What do meeting minutes need to include?

There’s another task to do before you begin taking meeting minutes. And it’s to know what should be included. Again, this can be different across organizations. But, it should cover the basics like:

  • The date and time of the meeting.
  • Names of attendees and absentees.
  • Corrections and amendments to previous meeting minutes.
  • Decisions made regarding each agenda item. This could be any actions taken, voting results, motions taken or rejected, and next steps. Also included are items held over, new business, and when the next meeting will be.

Also, if you didn’t so yet, make an outline using the agenda. This was you can quickly insert notes or decisions as participants work their way through the agenda.

Taking meeting minutes.

With your preparations all made, it’s time to get down to business. And, here are some pointers to make this responsibility as easy and effective as possible.

Check off attendees as they enter.

This is an easy task if you know the attendees. If not, wait until they introduce themselves. In this way, you will know who is present and who didn’t make it to the meeting.

Take minutes during the meeting.

Don’t wait until the meeting is over to record any essential decisions or notes regarding action items. Doing so in real-time ensures that the information jotted down is accurate. Also, if you missed something or a decision wasn’t made, it is acceptable to ask for clarification before moving on.

Take meeting minutes right into the agenda.

This already been mentioned a couple of time. But, you can prevent document overload and keep everything in one place by taking minutes right on the agenda. Some tools, such as SoapBox, have meeting agenda with note-taking capabilities built-in.

Use tables.

“A tabular format works well for minutes,” writes Elizabeth Harrin for Girl’s Guide to Project Management. “Use three columns: the item number, discussion summary, and action owner. People can scan down the right-hand column for their initials to see what actions they picked up.”

Harrin adds, “This format works well if your minutes record lots of actions.” But, it can look bare if there aren’t many actions.

“You can also type your minutes directly into a word processing package without entering the text in a table. Use sub-headings to flag which area of discussion you are writing about,” she suggests.

Don’t overdo it.

There’s no need to capture everything. You to record the highlights like a summary of the meeting, decisions made, and what the next steps will be. Next steps, if unfamiliar, would be activities assigned to specific people and the timeline to complete them.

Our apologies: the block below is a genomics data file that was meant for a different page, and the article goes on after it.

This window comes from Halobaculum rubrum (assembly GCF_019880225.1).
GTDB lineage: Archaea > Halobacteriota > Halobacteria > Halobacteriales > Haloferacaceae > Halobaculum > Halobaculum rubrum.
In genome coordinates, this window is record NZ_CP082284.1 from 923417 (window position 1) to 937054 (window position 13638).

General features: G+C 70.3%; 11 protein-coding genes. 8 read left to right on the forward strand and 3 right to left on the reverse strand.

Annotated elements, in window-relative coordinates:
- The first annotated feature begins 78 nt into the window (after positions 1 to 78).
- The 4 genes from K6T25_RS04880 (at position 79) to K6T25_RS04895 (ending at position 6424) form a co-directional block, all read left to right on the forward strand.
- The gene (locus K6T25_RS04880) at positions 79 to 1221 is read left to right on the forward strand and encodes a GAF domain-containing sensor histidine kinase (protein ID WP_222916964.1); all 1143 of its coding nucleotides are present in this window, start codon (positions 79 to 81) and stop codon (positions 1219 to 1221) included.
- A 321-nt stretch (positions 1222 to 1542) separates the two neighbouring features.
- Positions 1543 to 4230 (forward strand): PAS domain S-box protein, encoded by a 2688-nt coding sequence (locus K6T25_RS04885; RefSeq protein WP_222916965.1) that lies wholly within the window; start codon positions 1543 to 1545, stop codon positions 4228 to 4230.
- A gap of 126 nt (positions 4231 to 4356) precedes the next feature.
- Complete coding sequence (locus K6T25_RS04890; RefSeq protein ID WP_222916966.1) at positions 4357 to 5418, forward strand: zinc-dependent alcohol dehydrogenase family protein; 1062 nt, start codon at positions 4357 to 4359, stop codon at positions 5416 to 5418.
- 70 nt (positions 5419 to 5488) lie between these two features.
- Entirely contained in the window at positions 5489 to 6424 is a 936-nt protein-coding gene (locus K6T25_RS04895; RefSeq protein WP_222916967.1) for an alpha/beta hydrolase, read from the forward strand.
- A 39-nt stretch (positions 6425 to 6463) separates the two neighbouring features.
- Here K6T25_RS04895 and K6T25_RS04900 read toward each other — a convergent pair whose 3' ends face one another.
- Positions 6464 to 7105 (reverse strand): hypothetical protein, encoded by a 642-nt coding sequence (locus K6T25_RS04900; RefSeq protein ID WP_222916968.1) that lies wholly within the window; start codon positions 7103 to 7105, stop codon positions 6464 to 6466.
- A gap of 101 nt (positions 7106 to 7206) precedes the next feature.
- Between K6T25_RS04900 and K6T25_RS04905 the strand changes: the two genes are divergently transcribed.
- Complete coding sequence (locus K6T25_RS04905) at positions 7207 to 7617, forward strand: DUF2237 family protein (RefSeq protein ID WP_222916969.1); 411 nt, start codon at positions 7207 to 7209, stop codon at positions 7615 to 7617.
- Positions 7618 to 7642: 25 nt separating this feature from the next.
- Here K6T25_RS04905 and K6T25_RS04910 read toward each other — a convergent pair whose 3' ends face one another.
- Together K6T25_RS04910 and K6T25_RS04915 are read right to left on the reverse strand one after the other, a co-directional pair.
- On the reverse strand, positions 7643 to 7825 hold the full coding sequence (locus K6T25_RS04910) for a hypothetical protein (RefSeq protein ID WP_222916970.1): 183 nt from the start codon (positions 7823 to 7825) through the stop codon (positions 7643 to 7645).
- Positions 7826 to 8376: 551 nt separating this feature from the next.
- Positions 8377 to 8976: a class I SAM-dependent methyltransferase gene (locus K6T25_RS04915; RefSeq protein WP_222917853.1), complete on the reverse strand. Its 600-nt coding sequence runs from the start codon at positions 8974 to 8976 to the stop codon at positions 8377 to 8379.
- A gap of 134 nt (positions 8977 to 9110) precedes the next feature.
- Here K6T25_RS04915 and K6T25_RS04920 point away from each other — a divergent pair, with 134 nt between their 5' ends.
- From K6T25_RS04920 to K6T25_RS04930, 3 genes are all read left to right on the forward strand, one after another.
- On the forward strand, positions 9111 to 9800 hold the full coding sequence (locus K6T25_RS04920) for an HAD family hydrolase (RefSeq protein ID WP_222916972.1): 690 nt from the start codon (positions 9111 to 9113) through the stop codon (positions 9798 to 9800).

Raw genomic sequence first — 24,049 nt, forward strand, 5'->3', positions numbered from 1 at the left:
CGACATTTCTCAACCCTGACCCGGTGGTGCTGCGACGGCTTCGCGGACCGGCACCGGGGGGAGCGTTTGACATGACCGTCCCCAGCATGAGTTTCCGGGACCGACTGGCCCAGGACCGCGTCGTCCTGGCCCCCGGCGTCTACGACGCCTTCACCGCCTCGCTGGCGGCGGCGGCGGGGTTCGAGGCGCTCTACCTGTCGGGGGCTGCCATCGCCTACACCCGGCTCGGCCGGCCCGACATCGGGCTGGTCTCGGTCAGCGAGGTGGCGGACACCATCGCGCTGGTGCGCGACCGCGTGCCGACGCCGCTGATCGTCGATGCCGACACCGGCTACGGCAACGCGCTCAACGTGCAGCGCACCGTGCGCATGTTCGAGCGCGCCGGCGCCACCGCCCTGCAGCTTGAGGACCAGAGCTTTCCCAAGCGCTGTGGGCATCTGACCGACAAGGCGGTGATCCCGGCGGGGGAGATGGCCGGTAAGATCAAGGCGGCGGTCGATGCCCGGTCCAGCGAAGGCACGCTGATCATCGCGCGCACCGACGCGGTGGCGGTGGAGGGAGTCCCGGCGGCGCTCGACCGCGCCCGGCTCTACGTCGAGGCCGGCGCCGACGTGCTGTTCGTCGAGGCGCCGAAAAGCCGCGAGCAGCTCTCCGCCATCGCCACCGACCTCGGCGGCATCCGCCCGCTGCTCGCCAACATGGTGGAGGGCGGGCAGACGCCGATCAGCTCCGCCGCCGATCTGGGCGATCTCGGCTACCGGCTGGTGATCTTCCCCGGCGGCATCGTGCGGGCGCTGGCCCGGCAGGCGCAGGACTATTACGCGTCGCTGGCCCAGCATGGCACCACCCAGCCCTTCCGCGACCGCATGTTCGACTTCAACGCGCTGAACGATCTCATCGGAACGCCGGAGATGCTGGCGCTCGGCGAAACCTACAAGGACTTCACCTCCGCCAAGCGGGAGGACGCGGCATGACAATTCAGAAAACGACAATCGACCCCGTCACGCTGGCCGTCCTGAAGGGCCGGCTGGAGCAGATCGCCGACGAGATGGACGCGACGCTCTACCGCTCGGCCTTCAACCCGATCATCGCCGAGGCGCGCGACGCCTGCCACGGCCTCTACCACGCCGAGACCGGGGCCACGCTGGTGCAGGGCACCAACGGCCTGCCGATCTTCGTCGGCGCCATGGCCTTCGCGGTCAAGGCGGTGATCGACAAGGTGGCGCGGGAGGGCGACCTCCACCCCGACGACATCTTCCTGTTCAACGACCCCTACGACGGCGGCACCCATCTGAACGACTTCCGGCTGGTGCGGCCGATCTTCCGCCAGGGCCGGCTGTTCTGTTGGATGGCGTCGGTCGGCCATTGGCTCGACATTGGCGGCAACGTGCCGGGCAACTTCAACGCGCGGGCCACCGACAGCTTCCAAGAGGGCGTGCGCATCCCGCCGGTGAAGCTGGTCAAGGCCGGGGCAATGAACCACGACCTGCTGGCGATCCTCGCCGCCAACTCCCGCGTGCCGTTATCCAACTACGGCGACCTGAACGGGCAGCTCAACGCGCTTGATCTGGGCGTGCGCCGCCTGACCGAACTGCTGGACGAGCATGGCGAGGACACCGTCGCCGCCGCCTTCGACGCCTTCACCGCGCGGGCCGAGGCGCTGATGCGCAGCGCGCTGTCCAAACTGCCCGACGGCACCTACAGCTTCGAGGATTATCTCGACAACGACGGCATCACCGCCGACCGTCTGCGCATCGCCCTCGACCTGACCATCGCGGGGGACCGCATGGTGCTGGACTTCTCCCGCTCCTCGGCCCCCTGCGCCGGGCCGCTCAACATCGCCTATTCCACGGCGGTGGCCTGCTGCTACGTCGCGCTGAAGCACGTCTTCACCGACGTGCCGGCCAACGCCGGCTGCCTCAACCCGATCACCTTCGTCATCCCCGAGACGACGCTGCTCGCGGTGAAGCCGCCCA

You can also learn keyboard shortcuts or develop your own system. For example, you can use initials instead of writing out people’s names.

Record it.

If you’re worried that you can’t keep up, missed something, or need more explanation, then go ahead and record the session. You don’t need to purchase additional equipment either. You can do so using the voice recorder on your phone. Just make sure to let others know that they are being recorded. You may also need permission from leadership as well.

Putting together meeting notes.

When the meeting has concluded, it’s time actually to put together your notes. Here are some pointers to guide you during this process:

  • Do this as soon as possible since the meeting is still fresh in your mind.
  • Review your outline to add any additional information and to make sure everything is correct.
  • Include sufficient details for your organization. For example, you may need to add a short description of every significant decision.
  • Make sure the meeting minutes are easy to read and comprehend.

Addiotnaly, make sure that you’re objective and using the same verb tense. Also, never insert your own personal observances or opinions. And, if any relevant documents need to be shared, include a link to access them instead of describing them.

File and share.

Finally, don’t forget to distribute the meeting minutes to attendees and even absentees. The easiest way to do this is by sharing them on the cloud-like a Google Doc. The reasons are that it’s easy to share and access. And, they’ll also be stored online for future reference. To be safe, however, you may also want to store them on an external hard drive.

Just keep in mind that you may need permission to share and store the minutes. Some organizations may even require a signature from the top.